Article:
In F.Scott Fitzgerald’s novel, The Great Gatsby, Jay Gatsby has been in love with Daisy Buchanan for five years. However, the war makes him go fight, leaving Daisy behind. When he is leaving to war, he promises to himself that he will come back to Daisy as an opulent man and win her heart. With Gatsby at war, Daisy decided to move on and marry Tom Buchanan breaking Gatsby’s heart. As promised, Gatsby return determined to win Daisy back. I believe the love between Gatsby and Daisy was pure, simple, and real however some agree that Tom’s love was real even though he had a different way of showing it.
The past lovers reunite for tea, it being their first encounter in five years. Although it was an awkward first encounter, their love seems to break that barrier and shine as bright as it once did. Gatsby invites Daisy into his mansion, the mansion and wealth being all ...view middle of the document...
For this reason we know Daisy never really stopped loving Gatsby.
Granted that their first meeting started off awkward at the end of the day their love blossomed, as if they never were separated. “They had forgotten me, but Daisy glanced up and held out her hand; Gatsby didn’t know me now at all. I looked once more at them and they looked back at me, remotely, possesed by intense life” (Fitzgerald, 96). The connection between the two ex-lovers is evident. Daisy and Gatsby are enamored with each other, as a result they tuned out the rest of the world. They see nothing beyond themselves and their own love. The time spent apart helped them realize their love was unstoppable.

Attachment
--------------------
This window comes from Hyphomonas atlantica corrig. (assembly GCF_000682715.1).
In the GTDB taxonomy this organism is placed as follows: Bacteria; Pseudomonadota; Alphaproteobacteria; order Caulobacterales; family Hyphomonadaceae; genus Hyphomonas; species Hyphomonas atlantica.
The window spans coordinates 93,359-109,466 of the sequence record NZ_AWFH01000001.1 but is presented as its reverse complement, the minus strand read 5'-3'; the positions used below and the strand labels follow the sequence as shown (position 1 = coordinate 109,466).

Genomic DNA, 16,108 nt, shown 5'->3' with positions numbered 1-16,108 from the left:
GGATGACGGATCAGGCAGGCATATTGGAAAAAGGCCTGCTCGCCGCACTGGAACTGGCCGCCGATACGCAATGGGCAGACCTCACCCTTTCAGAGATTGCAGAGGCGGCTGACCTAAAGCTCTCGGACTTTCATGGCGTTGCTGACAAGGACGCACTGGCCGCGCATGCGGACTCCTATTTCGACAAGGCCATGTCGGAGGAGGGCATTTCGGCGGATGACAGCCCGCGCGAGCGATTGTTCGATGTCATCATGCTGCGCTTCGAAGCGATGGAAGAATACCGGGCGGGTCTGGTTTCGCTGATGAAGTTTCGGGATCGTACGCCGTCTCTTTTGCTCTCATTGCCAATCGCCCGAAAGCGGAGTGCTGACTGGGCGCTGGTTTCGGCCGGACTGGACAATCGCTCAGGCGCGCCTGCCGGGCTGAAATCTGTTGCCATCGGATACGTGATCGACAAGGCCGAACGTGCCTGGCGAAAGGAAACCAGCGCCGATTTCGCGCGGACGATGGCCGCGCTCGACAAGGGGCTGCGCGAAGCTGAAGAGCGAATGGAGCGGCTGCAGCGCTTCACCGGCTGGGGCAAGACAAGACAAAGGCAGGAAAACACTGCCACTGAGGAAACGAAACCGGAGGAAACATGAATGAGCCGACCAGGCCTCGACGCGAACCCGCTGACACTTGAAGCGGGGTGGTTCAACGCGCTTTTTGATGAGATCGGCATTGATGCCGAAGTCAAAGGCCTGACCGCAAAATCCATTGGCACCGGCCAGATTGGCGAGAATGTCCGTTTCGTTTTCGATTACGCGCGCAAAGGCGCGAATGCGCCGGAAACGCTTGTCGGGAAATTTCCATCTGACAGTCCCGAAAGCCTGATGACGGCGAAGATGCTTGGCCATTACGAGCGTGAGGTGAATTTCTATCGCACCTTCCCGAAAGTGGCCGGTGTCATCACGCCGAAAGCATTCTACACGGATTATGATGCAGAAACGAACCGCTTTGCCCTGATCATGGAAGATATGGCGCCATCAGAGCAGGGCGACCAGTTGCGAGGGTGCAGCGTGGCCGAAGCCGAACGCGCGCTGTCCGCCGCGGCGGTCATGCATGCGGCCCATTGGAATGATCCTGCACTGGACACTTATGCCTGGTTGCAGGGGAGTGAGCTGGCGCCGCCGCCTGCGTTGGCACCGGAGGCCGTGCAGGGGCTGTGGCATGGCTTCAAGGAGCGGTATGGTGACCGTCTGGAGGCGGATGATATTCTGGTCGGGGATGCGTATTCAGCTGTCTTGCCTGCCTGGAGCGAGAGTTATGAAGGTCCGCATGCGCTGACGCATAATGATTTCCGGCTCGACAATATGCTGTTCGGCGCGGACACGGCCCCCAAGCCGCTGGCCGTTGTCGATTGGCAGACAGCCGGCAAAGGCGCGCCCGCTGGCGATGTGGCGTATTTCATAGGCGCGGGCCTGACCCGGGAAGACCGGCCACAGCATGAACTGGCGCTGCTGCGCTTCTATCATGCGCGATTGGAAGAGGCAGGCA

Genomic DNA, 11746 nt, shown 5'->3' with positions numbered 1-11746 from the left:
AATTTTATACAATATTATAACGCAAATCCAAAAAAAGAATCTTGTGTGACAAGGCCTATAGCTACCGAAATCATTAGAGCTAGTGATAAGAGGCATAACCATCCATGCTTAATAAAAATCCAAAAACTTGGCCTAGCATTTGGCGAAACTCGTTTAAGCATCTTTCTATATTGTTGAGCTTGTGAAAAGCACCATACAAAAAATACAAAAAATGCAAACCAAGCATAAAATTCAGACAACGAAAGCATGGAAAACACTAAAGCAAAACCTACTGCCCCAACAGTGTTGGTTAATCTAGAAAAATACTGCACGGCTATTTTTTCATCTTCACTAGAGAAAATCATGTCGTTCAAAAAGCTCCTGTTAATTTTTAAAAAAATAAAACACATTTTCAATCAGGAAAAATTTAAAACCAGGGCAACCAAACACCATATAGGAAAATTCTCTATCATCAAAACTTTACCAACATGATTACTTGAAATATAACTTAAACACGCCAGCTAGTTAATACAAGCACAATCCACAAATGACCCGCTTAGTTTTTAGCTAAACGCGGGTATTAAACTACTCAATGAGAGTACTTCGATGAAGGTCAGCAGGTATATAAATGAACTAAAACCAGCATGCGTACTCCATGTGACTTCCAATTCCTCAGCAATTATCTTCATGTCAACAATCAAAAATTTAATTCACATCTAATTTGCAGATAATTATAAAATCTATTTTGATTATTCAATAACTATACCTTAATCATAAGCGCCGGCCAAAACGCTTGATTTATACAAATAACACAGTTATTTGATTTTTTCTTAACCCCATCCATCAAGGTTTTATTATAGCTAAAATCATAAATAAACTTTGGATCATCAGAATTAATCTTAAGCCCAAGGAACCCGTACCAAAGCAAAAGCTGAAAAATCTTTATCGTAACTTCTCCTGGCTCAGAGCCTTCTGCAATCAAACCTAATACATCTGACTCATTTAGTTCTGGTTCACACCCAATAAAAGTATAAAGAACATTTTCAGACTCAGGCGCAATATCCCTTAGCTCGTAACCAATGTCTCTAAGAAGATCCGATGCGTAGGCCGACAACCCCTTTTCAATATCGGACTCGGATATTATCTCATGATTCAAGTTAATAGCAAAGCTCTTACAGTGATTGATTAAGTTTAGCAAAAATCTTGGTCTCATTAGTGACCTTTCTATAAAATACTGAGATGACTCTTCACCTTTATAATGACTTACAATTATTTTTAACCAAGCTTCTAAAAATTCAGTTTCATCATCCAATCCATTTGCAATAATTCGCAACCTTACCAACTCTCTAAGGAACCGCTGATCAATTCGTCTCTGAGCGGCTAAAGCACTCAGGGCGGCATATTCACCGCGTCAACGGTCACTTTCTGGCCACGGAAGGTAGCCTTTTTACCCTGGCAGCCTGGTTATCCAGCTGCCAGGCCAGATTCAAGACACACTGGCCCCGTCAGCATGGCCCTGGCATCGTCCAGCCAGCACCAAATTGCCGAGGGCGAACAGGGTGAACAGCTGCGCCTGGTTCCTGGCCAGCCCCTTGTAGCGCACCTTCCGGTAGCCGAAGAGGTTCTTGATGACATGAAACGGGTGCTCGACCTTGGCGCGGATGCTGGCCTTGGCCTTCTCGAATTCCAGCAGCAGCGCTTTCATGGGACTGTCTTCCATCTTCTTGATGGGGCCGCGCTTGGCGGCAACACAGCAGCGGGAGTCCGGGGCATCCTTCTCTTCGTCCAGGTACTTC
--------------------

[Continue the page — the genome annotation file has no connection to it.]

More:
On the hottest day of the summer Gatsby, Daisy, Tom, Nick and Jordan got together and decided to go to New York. Daisy rides with Gatsby in Tom’s blue roll royce, while Tom rides with Nick and Jordan in Gatsby’s yellow roll royce. Tom stops for gas at Wilson’s garage where Myrtle, Tom’s mistress, notices the bright yellow car Tom is driving. The overwhelming heat sends them to stay at the Plaza Hotel where a lot of things are said and feelings are hurt. With the argument being very heated amongst Gatsby and Tom, Tom demands Daisy to leave with Gatsby because he will not be a bother for them anymore. On their way back home Myrtle runs towards the yellow roll royce believing it was Tom, to her surprise it was not Tom but Daisy. Daisy ran over and killed the woman that was sleeping with her husband because Gatsby allowed her to drive. “He spoke as if Daisy’s reaction was the only thing that mattered” (Fitzgerald, 143) Here Gatsby was, after the violent encounter that killed Myrtle, with his only concern on Daisy. Daisy being the woman who was in perfect condition who just committed what was essentially murder. They both did not bother to see the damage they had done and drove off as if nothing happened. The love Gatsby has for Daisy is undeniable. Daisy’s love makes him blind, to the point where he sees no wrong in what she does or is capable of doing.